Line 2 baking sheets with parchment paper and drop teaspoons full of the mix on the sheets about 7 cm apart (They spread a lot).  Flatten them out a little with a spatula.  Bake in the preheated oven for about 5 minutes until the edges are turning golden brown (the top sheet will cook quicker than the bottom sheet) then turn the oven down to 150C and bake for a further 4 or 5 minutes until the centre is golden as well (Don’t let the edges burn). Remove the top sheet of Florentines from the oven and swap the bottom sheet to the top if they need to brown a bit more but keep an eye on them.

Move the cooked Florentines on their baking paper to cool completely on a wire rack while you repeat with the rest of the mix.

When all the Florentines are cooked & cooled. Melt the chocolate in a bowl over a pan of simmering (not boiling) water. Spoon a tablespoon of chocolate on the flat back of each Florentine and spread it out to reach the edges.  Leave to cool chocolate side up while you do the rest. After a few minutes make wavy patterns in the chocolate with a fork and leave to cool completely.

Feliz Dia del Padre Dad! I promise I’ll make you some when I come over…..xx

Thai Spiced Crispy Cabbage Pancake (or Japanese Pizza)

18 Mar

I was looking for a recipe to use up the other half of  the cabbage I used to make my Cabbage, Potato & Leek Soup and found this on 101 Cookbooks. The origianl version is called Okonomiyaki but is also known as Japanese Pizza. It is nothing like a pizza except, I suppose, it’s round. It is delicious though and you can add whatever flavourings you like. I added some toasted sushi nori (the seaweed sheets) and some Thai Massaman curry paste which gave it great flavour. It’s kind of like street food in your own home. It has that crispy, fried, spicy addictive thing that you want to eat with your hands. The shredded cabbage is mixed with leeks, eggs, wholemeal flour and whatever seasoning you fancy.

It’s a mixture of a pancake, frittata, tortilla, rosti and squeak without the bubble. But it definitely is not a pizza….

Thai Spiced Crispy Cabbage Pancake (or Japanese Pizza)

makes 3 or 4 large thin pancakes, vegetarian. Adapted from 101 Cookbooks

  • 1/2 head cabbage, core removed and finely shredded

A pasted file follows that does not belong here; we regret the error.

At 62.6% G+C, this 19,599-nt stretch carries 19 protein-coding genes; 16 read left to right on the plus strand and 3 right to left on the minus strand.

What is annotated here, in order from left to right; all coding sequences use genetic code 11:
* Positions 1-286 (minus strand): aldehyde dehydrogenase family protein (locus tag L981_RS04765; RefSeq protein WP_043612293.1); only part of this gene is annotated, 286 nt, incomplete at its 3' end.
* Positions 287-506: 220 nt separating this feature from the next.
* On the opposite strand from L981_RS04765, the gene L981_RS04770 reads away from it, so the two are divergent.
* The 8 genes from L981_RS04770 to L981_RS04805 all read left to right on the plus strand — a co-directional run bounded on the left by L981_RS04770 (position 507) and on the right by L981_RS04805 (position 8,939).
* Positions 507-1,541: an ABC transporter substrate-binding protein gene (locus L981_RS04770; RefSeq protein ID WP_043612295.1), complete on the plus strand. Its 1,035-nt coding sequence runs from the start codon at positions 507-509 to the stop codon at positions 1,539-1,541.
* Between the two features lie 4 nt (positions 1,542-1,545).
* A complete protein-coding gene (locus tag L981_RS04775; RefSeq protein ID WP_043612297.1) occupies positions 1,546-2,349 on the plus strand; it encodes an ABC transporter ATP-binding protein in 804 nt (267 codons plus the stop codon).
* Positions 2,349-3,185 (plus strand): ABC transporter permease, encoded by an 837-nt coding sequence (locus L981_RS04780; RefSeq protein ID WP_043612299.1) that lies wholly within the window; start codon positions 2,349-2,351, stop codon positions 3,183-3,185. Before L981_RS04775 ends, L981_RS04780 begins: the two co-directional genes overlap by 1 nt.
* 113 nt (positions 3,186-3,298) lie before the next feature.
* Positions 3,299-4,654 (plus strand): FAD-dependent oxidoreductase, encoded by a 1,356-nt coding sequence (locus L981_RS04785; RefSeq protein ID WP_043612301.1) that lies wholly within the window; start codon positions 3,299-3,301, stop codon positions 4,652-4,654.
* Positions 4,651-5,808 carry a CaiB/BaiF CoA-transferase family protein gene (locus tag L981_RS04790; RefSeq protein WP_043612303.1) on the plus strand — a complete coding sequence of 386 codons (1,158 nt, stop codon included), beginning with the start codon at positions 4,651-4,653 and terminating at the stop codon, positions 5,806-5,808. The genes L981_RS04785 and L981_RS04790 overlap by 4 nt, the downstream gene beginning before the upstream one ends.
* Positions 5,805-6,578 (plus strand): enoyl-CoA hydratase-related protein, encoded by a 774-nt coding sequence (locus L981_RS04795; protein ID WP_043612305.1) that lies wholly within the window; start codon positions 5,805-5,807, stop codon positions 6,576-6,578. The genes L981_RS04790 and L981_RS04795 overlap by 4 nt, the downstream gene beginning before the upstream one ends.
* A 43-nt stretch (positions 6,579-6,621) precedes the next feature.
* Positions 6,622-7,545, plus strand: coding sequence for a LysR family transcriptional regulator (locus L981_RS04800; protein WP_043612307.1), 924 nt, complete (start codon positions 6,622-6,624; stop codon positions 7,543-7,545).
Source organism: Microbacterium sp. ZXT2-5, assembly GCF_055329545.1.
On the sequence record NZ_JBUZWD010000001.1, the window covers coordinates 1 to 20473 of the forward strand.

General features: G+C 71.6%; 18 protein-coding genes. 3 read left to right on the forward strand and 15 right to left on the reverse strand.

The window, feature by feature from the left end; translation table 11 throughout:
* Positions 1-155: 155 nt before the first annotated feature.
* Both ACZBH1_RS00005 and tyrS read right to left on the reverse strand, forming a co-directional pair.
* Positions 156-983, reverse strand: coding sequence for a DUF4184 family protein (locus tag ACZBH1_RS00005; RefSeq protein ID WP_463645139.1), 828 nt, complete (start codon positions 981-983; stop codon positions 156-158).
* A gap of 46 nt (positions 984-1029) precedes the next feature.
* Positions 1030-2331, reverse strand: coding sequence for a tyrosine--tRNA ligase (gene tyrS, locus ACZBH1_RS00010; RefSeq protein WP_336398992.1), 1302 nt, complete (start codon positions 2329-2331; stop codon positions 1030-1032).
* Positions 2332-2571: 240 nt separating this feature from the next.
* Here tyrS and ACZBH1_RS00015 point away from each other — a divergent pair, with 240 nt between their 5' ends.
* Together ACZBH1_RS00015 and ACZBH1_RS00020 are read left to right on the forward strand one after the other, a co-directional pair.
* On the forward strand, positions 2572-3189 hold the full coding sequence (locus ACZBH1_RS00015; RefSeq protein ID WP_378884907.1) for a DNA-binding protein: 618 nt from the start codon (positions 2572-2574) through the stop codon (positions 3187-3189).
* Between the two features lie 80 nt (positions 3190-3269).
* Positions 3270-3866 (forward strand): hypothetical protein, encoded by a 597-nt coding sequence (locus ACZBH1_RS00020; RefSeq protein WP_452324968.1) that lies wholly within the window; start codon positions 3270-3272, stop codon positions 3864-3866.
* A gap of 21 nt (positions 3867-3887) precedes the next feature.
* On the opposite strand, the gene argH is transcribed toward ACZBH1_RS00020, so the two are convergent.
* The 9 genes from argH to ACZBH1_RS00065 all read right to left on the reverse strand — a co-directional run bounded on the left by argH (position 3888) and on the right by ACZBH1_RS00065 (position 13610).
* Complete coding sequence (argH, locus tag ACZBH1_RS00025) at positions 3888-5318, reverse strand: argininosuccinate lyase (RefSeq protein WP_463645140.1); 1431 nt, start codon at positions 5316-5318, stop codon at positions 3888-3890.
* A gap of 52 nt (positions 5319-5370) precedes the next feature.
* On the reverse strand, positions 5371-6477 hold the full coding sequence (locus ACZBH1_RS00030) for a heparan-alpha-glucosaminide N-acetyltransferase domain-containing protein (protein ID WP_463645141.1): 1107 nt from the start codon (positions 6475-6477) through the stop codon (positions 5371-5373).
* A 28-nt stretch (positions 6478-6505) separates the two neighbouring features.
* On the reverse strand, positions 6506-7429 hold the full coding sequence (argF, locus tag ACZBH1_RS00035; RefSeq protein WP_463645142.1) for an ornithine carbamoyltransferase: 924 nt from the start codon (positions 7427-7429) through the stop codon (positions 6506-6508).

• 1 large leek, dark green ends removed, cut in half lengthways, rinsed well and sliced
  • 100 gr wholemeal flour (or plain)
  • salt & black pepper
  • about 2 tbsp curry paste (whatever you have)
  • 1 tbsp oyster sauce
  • 5 eggs, beaten
  • 2 sheets of sushi nori (toasted under the grill for few seconds on each side)
  • 2 tbsp olive oil
  • fresh coriander to serve

In a large bowl, mix together the cabbage, leeks, flour, salt & black pepper until everything is coated in the flour. Stir in the beaten eggs, curry paste, oyster sauce and finely crumble over the toasted nori sheets. Mix well to make sure everything is evenly distribited.

Heat  about 2 tbsp oil in a large frying pan over a medium heat.  Add a quarter of the cabbage mixture to the hot pan and press it out and down to fill the pan with a metal spatula. Make sure it is quite thin & flat. Cook for 4-5 minutes until the bottom is golden brown. To flip it, slide it out onto a plate, place another plate on top and turn them over. Add some more oil to the pan if necessary and slide the pancake back into the frying pan. Press down with the spatula and cook for a further 3 -5 minutes until golden on that side too.

Serve straight away garnished with lots of fresh coriander leaves. This is a perfect quick and easy supper or brunch dish with bags of flavour. Great hangover food that isn’t bad for you!!

Turk(ish) Pizza with roasted squash, shallots, chilli, garlic and feta

16 Mar

 It has taken me a long time to find the perfect pizza dough especially because I want a wholemeal version. Most of my attempts up untill now have turned out like pastry rather than pizza.

By perfect I mean, thin, crispy and bubbling at the edges. To find my perfect pizza I did a lot of research and this is a hybrid of three different recipes I found. The lovely dough is from here and it is made with beer. It caught my eye because of the beer and thinking about it, it makes sense. If you want a bubbly crust add bubbles, it works with tempura and beer batter so why not with pizza.

The thing I have learned about getting a crispy base is don’t overload your pizza with toppings (especially tomatoes) as they make the base soggy. My favourite Italian restaurant, La Pergola in Fuengirola, have a dish called base de pizza which is not really a pizza at all. It is a pizza base with  roasted garlic and parmesan which they serve with the homemade chilli oil to drizzle over, it is so good. It is actually a starter, like garlic bread but we order it every time we go as a main dish because we can’t bear to not have it. We share that and a bowl of their homemade pasta, normally the parpardella al funghi. I’ve never tried their pizzas, which I’m sure are amazing too, because every time I go I have to have the base de pizza.